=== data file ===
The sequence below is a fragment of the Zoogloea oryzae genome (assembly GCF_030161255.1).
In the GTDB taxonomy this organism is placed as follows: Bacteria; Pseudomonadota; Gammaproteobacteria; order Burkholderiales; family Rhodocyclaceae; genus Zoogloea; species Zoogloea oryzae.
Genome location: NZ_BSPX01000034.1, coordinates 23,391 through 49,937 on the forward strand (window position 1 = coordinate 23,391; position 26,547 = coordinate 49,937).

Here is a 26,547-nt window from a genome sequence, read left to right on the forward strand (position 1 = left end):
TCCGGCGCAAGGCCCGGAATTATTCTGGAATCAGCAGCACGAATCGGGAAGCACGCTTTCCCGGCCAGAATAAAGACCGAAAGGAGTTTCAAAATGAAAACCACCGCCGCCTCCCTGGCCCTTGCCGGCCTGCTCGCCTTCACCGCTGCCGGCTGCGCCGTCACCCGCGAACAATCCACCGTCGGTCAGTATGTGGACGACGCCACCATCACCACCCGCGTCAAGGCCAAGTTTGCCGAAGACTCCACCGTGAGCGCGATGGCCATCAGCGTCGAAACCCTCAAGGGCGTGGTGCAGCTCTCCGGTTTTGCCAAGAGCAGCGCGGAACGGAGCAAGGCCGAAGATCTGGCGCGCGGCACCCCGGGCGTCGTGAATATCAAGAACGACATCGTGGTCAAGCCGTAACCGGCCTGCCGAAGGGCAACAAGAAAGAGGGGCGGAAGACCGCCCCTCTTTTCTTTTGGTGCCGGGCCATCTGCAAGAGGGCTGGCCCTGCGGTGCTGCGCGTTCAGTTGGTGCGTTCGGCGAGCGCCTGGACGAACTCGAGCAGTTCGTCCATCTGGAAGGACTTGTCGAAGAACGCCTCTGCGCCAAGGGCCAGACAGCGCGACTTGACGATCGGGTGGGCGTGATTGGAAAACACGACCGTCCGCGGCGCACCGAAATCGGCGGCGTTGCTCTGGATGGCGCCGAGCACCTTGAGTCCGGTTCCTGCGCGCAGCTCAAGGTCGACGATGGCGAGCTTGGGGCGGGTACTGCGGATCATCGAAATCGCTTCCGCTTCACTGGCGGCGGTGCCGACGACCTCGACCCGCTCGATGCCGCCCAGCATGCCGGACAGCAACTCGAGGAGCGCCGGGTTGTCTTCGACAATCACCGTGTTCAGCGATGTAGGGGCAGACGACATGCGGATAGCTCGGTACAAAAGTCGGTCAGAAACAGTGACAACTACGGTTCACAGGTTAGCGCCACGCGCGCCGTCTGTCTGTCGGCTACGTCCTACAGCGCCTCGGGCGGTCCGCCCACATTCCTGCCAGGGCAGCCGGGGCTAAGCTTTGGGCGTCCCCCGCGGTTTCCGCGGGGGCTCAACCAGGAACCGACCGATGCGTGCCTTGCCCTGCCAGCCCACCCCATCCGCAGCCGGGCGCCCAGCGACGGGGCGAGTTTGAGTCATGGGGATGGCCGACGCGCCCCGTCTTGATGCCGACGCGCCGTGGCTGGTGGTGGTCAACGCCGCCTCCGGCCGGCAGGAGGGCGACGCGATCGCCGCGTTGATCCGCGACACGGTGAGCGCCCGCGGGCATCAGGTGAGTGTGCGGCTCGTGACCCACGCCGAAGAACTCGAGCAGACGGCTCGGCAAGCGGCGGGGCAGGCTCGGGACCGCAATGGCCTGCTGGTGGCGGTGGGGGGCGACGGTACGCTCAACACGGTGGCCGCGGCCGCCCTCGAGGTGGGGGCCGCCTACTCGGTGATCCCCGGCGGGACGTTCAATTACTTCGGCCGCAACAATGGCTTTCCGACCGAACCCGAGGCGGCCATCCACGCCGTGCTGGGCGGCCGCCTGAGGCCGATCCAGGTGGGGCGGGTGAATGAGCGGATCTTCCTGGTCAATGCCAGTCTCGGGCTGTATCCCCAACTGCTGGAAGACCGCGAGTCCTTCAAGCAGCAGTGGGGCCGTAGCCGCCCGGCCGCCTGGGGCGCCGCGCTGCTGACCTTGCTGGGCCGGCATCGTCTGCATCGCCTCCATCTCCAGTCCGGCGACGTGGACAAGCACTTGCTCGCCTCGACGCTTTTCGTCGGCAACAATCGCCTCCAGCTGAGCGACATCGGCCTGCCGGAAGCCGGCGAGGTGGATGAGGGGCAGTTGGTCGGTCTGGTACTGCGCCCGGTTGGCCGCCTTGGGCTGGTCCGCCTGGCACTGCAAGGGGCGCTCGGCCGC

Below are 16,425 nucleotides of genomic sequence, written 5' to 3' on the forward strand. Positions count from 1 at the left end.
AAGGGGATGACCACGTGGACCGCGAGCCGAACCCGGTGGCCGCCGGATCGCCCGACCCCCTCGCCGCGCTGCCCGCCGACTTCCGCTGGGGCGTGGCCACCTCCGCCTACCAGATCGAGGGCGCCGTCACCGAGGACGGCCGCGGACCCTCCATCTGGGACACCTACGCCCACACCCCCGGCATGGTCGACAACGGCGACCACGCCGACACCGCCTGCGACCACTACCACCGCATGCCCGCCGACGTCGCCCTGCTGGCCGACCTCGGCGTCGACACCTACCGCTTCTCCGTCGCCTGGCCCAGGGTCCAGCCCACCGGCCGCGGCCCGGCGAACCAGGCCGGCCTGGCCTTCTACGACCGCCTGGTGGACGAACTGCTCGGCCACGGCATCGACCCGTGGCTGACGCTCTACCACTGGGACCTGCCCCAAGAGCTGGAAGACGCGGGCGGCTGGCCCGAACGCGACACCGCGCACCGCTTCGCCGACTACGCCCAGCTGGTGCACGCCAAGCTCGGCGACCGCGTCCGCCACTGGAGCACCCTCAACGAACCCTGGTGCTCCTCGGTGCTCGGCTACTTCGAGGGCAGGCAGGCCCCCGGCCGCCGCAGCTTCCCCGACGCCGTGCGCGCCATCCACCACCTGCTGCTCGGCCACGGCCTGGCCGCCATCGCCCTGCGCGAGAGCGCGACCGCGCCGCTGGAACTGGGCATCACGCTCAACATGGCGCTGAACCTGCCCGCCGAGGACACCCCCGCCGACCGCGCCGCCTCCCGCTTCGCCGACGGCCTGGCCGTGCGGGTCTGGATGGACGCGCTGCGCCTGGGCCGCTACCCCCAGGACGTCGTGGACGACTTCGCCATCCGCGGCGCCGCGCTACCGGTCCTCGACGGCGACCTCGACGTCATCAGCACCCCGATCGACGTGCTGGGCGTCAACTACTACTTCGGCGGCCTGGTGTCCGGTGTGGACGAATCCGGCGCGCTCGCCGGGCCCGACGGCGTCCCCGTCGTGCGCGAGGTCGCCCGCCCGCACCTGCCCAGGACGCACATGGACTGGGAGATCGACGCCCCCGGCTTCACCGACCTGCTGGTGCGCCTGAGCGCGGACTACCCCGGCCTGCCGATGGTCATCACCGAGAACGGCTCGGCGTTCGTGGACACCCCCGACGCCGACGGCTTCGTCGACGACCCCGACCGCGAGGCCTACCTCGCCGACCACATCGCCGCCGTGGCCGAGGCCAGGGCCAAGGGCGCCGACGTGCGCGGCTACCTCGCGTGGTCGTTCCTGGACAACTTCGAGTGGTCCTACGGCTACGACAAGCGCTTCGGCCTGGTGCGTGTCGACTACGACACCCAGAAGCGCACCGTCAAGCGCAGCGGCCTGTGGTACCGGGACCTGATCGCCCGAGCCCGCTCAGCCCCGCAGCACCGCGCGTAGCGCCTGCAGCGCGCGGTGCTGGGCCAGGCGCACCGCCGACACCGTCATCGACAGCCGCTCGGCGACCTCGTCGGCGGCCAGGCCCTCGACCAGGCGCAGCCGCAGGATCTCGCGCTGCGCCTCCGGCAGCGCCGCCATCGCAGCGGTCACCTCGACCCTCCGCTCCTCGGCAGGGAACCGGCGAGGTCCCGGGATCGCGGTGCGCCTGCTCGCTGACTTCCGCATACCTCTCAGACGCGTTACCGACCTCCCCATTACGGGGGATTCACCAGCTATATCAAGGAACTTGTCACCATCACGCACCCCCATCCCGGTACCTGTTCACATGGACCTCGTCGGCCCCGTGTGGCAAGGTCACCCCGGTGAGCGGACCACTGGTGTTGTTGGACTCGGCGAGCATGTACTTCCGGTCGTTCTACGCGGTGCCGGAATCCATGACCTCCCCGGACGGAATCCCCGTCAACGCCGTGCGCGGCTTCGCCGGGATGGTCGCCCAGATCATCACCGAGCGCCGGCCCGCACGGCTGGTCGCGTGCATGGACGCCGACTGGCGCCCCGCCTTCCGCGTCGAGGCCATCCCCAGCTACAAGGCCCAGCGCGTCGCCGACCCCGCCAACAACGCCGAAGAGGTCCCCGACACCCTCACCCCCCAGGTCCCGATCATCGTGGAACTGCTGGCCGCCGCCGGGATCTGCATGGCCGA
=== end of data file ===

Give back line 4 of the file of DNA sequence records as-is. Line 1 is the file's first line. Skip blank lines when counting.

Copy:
Here is a 26,547-nt window from a genome sequence, read left to right on the forward strand (position 1 = left end):